By Jason Allen

FORT WORTH (CBSDFW.COM) – Deaths connected to the deadly drug fentanyl have soared past last year’s totals in Tarrant County, mirroring a trend nationwide.

Despite receiving new attention in 2021 from families of victims, law enforcement and drug awareness organizations, county records showed as many as 123 deaths connected to fentanyl through November. That was nearly a 30-percent increase over 2020.

READ MORE: College Admissions SAT Test Getting Shorter, Going Completely Digital By 2024

An analysis of CDC data from opioid awareness organization Families Against Fentanyl found fentanyl became the leading cause of death in the country in the last year for Americans between 18 and 45. It topped suicide, COVID-19 and car accidents according to the research.

Wednesday the Department of Justice announced $300 million in grants to abuse and treatment programs, to combat what it called a “precipitous rise” in overdoses.

There has been “maybe a little” progress in public awareness, according to Dr. Artee Gandhi, a pain management specialist at Cook Children’s Medical Center in Fort Worth.

“But obviously not enough,” she said.  “Because the overdose rates are still increasing and the deaths are still increasing and young adults are still getting access to opioids.”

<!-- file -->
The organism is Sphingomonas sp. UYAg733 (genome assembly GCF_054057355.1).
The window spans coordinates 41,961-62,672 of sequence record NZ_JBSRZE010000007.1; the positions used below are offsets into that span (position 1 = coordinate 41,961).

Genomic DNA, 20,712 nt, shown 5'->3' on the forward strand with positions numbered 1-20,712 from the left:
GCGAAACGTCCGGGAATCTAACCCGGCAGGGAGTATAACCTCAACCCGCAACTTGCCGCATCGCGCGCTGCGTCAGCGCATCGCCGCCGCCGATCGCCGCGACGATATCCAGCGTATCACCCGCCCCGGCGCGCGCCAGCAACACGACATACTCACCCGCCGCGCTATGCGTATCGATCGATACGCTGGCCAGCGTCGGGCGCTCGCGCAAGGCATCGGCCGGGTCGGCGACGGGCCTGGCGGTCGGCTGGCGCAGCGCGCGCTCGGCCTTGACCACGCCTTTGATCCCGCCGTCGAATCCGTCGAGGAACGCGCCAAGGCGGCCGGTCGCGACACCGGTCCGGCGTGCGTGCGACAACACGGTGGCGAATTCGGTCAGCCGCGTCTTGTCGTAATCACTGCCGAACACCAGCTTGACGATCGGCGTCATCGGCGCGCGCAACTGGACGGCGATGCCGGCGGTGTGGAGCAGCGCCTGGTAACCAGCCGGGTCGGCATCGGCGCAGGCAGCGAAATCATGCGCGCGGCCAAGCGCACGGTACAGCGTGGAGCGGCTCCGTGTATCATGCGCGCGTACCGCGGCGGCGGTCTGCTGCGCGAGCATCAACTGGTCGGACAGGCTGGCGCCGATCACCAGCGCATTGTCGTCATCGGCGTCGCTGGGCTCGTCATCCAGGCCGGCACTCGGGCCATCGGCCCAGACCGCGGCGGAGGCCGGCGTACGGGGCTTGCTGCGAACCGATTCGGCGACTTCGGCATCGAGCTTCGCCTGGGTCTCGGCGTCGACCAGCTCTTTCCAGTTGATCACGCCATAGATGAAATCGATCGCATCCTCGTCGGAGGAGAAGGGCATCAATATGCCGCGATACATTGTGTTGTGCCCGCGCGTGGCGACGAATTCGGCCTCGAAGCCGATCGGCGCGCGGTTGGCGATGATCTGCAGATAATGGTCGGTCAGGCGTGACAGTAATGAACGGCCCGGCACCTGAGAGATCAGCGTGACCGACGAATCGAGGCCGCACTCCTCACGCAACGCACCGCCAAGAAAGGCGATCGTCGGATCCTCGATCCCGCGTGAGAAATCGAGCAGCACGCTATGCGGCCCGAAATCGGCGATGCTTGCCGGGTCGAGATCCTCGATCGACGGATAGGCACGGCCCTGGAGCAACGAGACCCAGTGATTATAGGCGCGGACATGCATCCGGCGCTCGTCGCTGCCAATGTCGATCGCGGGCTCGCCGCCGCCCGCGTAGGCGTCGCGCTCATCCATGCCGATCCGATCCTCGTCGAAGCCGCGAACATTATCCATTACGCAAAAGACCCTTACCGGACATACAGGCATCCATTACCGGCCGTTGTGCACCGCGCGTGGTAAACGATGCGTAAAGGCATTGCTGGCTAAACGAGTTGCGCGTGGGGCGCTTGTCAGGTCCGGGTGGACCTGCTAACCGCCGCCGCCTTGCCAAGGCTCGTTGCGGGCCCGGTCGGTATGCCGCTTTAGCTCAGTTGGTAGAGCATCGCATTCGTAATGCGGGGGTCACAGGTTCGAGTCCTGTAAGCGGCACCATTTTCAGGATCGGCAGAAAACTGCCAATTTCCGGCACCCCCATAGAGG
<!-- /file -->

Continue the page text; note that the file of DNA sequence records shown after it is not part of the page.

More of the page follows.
The Drug Enforcement Administration increased seizures of the drug this year, in the form of fake pills, often coming into Texas over the Mexico border. It took in more than 11,000 pounds, more than double the two previous years combined.

Manufacturers however started putting the drug, which can be fatal is as little as two milligrams, into new forms. Fake pills which are often sold via social media not only resemble pain pills now, but medications like Adderall and Ritalin, which younger children are familiar with. If they survive taking one of the fakes, they can easily become addicted.

READ MORE: Dense Fog In North Texas Gives Way To Afternoon Sunshine & Falling Temperatures Overnight

“It really is just a matter of thinking, adolescence, right? They experiment. They do things they don’t have the proper judgement to think this is not a good idea,” Dr. Gandhi said.

Parents organized their own awareness campaigns this year, taking part of a series of national public rallies over the summer.

Stephanie Hellstern started speaking in schools, and started her own campaign, Kyle Still Speaks, named after her son who died in 2020. Kids seem to be aware of the prevalence of the pills, she said. Adults are not though. And she said she still sees a lack of interest from elected officials.

“It’s kind of coming up from us, trying to bring awareness, instead of coming down and everybody knowing about it,” she said.

Tarrant County data shows at least seven children under the age of 17 died from fentanyl-related causes this year. The youngest victim was 12 years old.

Dr. Gandhi said the mental health crisis due to the pandemic has contributed to higher usage rates. Access to substance abuse programs, continued awareness education, and attention to eliminating drug access via social media will all be key, she said, to slowing the trend in the next year.

MORE NEWS: Here's How Long It Will Take To Get Your 2022 Tax Refund